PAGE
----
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REVIEW: "Effective Physical Security", Lawrence J. Fennelly

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  • Rob, grandpa of Ryan, Trevor, Devon & Ha
    BKEFPHSC.RVW 20020503 Effective Physical Security , Lawrence J. Fennelly, 1997, 0-7506-9873-X, U$44.99 %A Lawrence J. Fennelly %C 225 Wildwood Street,
    Message 1 of 1 , Jun 10, 2002
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      BKEFPHSC.RVW 20020503

      "Effective Physical Security", Lawrence J. Fennelly, 1997,
      0-7506-9873-X, U$44.99
      %A Lawrence J. Fennelly
      %C 225 Wildwood Street, Woburn, MA 01801
      %D 1997
      %G 0-7506-9873-X
      %I Butterworth-Heinemann/CRC Press/Digital Press
      %O U$44.99 1-800-366-BOOK
      %P 289 p.
      %T "Effective Physical Security, Second Edition"

      Physical security tends to be an isolated, arcane, and misunderstood
      field: the general public tends to see it as inconvenient and
      unnecessary, and the practitioners tend to learn it by (often
      difficult) experience. This book has a number of gaps in coverage,
      but provides useful guidance in a number of areas.

      Part one is involved with design. Chapter one starts by suggesting
      that security be first considered at the initial architecting stage,
      and then goes on to provide a number of checklists of points to
      consider. The lists are good, and fairly comprehensive, but terse,
      and without much explanation. One item, for example, notes "[l]ines
      of vision," without going into details about considerations for sight
      lines from guard positions over entrances and driveways, from the
      street into and around buildings, and for the occupants to the
      entrances and surrounding area. Chapter two discusses security
      surveys and risk analysis. The main body has explanatory material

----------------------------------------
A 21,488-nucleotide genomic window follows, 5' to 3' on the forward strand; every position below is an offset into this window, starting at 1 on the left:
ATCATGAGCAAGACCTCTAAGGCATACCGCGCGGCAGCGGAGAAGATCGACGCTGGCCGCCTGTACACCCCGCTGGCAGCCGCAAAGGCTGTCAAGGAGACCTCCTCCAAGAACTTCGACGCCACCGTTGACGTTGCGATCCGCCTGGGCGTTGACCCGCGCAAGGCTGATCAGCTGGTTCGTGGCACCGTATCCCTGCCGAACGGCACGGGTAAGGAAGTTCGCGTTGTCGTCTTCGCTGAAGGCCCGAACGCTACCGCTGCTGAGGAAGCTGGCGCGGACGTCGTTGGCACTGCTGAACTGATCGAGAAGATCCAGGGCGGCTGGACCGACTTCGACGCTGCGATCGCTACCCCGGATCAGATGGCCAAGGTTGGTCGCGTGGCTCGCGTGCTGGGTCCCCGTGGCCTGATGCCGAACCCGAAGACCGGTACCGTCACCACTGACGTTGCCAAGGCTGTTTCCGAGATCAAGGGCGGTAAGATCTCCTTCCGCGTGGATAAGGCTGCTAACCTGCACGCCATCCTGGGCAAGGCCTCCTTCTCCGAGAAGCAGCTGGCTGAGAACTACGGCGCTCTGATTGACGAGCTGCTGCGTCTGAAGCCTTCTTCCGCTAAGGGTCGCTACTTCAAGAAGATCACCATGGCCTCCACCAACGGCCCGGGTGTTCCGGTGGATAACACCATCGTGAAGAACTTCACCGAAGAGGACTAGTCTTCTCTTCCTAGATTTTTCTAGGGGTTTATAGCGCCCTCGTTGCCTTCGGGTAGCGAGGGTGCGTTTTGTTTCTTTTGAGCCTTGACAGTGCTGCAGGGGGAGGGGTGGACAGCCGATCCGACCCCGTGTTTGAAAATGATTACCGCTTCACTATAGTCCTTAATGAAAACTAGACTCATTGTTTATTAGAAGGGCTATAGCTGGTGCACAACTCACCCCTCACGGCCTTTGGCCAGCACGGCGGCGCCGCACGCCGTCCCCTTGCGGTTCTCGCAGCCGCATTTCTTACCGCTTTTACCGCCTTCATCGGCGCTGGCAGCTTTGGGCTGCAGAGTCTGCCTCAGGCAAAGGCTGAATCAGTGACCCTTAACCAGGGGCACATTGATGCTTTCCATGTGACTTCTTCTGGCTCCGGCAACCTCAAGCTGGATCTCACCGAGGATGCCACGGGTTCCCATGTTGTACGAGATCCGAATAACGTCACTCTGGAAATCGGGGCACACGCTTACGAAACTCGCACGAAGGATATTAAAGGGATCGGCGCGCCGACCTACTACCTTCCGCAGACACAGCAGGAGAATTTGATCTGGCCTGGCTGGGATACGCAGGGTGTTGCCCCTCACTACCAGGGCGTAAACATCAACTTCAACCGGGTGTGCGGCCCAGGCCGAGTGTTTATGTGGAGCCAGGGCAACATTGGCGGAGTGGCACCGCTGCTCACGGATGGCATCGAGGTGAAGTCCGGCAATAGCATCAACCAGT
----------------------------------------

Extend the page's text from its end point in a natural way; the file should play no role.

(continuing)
(including pointers on how to write and present such an assessment)
      and is backed up by appendices detailing questions and elements for
      different types of studies. Extensive detail on environmental
      (exterior) design, including landscaping and parking, is provided in
      chapter three. A more conceptual overall review of physical security
      is given in chapter four.

      Part two deals with equipment. Chapter five explains considerations
      for physical barriers such as doors, roofs, and fences. The coverage
      of locks is possibly more than anyone except a locksmith might want,
      but chapter six does outline a number of considerations that would be
      important, even for non-specialists. Vaults and safes are discussed
      in chapter seven. Chapter eight's material on lights and lighting is
      somewhat more generic, but still useful. Intrusion sensors and alarms
      are covered in chapter nine. Provision for, and the requirements of,
      closed circuit television (CCTV) is explained briefly in chapter ten.
      Chapter eleven is a very short look at wiretapping. Physical access
      to computer systems gets chapter twelve all to itself. Chapter
      thirteen reviews electronic access control systems, and the need for
      integration and management.

      Part three discusses operations. Chapter fourteen takes a rather
      optimistic view of the capabilities and responsibilities of security
      guards (and is also the only chapter to mention fire and safety
      considerations). Bomb incident handling is outlined in chapter
      fifteen. Chapter sixteen, on public relations and the media, also
      contains discussion of how to promote security awareness within your
      own organization.

      While missing some areas of physical security, such as fire, safety,
      and disaster response, this is an extremely informative and useful
      guide. It is concise, readable, and reliable. I recommend this book
      to managers of physical plant, security guard firms (often asked for
      security assessments and resources), and information security
      professionals (who generally lack experience and knowledge of the
      physical aspects of their field).

      copyright Robert M. Slade, 2002 BKEFPHSC.RVW 20020503


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